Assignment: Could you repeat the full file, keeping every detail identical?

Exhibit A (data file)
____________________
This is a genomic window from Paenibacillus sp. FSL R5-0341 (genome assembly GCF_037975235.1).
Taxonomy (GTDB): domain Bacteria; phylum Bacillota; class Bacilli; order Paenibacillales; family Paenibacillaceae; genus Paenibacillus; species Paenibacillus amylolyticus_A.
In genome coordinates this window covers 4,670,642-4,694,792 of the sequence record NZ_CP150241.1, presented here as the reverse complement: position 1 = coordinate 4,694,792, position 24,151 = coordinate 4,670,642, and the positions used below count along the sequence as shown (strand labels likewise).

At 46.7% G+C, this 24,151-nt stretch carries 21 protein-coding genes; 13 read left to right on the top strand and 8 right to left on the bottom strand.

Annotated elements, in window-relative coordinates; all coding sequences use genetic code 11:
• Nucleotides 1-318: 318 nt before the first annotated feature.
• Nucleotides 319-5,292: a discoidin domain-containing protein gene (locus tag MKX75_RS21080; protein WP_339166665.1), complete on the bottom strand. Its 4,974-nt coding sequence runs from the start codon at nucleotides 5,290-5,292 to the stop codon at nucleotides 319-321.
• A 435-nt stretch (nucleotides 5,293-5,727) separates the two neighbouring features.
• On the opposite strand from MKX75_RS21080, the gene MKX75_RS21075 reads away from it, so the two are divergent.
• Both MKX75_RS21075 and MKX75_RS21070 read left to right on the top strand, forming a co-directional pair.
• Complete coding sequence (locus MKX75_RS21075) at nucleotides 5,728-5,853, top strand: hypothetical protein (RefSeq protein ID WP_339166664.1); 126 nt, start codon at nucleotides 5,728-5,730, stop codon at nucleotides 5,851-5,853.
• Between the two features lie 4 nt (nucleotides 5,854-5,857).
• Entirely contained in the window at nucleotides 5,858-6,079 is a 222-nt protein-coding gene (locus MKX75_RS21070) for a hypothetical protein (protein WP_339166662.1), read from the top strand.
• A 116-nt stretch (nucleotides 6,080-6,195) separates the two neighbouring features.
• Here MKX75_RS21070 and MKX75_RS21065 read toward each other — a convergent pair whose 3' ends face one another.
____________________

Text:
This is a genomic window from Paenibacillus sp. FSL R5-0341 (genome assembly GCF_037975235.1).
Taxonomy (GTDB): domain Bacteria; phylum Bacillota; class Bacilli; order Paenibacillales; family Paenibacillaceae; genus Paenibacillus; species Paenibacillus amylolyticus_A.
In genome coordinates this window covers 4,670,642-4,694,792 of the sequence record NZ_CP150241.1, presented here as the reverse complement: position 1 = coordinate 4,694,792, position 24,151 = coordinate 4,670,642, and the positions used below count along the sequence as shown (strand labels likewise).

At 46.7% G+C, this 24,151-nt stretch carries 21 protein-coding genes; 13 read left to right on the top strand and 8 right to left on the bottom strand.

Annotated elements, in window-relative coordinates; all coding sequences use genetic code 11:
• Nucleotides 1-318: 318 nt before the first annotated feature.
• Nucleotides 319-5,292: a discoidin domain-containing protein gene (locus tag MKX75_RS21080; protein WP_339166665.1), complete on the bottom strand. Its 4,974-nt coding sequence runs from the start codon at nucleotides 5,290-5,292 to the stop codon at nucleotides 319-321.
• A 435-nt stretch (nucleotides 5,293-5,727) separates the two neighbouring features.
• On the opposite strand from MKX75_RS21080, the gene MKX75_RS21075 reads away from it, so the two are divergent.
• Both MKX75_RS21075 and MKX75_RS21070 read left to right on the top strand, forming a co-directional pair.
• Complete coding sequence (locus MKX75_RS21075) at nucleotides 5,728-5,853, top strand: hypothetical protein (RefSeq protein ID WP_339166664.1); 126 nt, start codon at nucleotides 5,728-5,730, stop codon at nucleotides 5,851-5,853.
• Between the two features lie 4 nt (nucleotides 5,854-5,857).
• Entirely contained in the window at nucleotides 5,858-6,079 is a 222-nt protein-coding gene (locus MKX75_RS21070) for a hypothetical protein (protein WP_339166662.1), read from the top strand.
• A 116-nt stretch (nucleotides 6,080-6,195) separates the two neighbouring features.
• Here MKX75_RS21070 and MKX75_RS21065 read toward each other — a convergent pair whose 3' ends face one another.